Local foods programs such as community supported agriculture programs (CSAs) and farmers' markets have increased greatly in popularity. However, little research has been conducted regarding the effect of involvement in local foods programs on diet-related attitudes and behaviors. A series of focus groups was conducted to identify the motives that propel individuals to join a CSA, the experiences of belonging to a CSA, and the diet-related outcomes of CSA membership. Using the Theory of Planned Behavior (TPB) as a framework to categorize findings, data suggest the potential of CSAs as a viable intervention strategy for promoting healthful diets and behaviors.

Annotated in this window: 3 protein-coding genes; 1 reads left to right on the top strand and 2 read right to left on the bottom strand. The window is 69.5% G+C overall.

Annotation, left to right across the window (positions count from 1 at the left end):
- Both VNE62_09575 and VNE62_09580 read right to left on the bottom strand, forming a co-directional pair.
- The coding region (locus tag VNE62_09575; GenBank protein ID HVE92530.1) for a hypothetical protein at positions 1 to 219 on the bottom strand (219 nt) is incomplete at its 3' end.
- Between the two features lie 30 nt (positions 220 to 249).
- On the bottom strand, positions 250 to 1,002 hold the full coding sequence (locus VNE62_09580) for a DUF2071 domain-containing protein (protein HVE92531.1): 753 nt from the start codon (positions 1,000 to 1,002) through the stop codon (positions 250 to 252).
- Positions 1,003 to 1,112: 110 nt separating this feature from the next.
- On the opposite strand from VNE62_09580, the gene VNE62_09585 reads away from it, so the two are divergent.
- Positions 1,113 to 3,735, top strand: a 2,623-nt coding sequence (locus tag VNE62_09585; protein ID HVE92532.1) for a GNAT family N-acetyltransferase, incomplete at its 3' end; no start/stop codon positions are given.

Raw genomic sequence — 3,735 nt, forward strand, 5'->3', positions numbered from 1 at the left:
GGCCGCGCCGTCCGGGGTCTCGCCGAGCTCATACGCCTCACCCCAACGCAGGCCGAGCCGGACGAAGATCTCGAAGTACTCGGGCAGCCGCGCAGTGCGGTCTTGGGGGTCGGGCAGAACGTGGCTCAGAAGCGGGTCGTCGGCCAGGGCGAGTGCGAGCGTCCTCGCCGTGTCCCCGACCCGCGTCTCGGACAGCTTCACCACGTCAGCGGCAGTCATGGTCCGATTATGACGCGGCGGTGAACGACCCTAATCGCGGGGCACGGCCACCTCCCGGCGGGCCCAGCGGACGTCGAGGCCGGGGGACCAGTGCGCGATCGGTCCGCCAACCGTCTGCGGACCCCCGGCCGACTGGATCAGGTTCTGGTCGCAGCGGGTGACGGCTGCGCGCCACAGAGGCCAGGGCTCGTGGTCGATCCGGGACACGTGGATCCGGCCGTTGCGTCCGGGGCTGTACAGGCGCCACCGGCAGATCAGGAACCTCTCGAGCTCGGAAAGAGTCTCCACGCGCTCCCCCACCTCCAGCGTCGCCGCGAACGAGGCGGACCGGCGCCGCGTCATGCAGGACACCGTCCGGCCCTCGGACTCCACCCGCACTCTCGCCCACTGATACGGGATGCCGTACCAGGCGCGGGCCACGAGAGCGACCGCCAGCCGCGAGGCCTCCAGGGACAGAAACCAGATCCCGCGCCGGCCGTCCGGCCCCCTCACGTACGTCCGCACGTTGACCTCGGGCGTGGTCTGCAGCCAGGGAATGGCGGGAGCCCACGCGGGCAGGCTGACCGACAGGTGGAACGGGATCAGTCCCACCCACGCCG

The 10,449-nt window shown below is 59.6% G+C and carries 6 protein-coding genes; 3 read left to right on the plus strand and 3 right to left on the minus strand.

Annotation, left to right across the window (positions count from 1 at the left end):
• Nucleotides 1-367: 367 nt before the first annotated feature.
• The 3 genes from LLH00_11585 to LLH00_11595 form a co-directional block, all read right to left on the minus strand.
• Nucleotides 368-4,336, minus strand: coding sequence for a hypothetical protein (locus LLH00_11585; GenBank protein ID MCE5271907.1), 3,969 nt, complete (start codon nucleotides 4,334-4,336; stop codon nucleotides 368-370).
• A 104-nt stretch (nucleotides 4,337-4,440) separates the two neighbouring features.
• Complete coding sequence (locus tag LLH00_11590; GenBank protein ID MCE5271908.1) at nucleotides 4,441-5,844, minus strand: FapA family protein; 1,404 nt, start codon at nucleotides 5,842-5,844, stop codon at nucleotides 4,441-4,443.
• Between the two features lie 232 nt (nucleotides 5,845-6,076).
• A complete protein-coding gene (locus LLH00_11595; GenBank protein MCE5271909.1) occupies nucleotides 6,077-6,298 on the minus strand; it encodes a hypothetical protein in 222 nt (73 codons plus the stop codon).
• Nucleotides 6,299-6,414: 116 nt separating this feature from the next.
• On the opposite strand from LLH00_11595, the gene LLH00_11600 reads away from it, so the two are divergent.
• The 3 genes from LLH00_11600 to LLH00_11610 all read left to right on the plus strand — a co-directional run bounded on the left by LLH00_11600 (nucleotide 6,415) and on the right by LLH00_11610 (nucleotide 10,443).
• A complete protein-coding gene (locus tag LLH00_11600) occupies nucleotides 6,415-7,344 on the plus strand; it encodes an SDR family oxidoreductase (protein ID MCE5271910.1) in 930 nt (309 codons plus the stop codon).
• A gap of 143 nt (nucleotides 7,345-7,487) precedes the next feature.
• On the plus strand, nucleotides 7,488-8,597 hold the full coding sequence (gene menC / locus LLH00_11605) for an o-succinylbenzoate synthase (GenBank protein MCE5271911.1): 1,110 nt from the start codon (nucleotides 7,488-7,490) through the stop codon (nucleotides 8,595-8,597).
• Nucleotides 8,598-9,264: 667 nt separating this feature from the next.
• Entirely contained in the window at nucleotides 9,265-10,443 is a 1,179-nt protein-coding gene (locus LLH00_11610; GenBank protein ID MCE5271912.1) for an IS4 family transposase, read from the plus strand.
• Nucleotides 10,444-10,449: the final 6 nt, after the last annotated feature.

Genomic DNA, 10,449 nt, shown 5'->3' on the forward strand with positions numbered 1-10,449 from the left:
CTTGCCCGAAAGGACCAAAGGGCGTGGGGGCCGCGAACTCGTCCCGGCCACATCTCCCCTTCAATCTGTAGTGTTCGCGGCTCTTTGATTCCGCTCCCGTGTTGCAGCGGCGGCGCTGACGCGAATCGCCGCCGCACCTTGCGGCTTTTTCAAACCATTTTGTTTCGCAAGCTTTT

17. Simulated crop yield in response to changes in climate and agricultural practices: results from a simple process based model

    NASA Astrophysics Data System (ADS)

    Caldararu, S.; Smith, M. J.; Purves, D.; Emmott, S.

    2013-12-01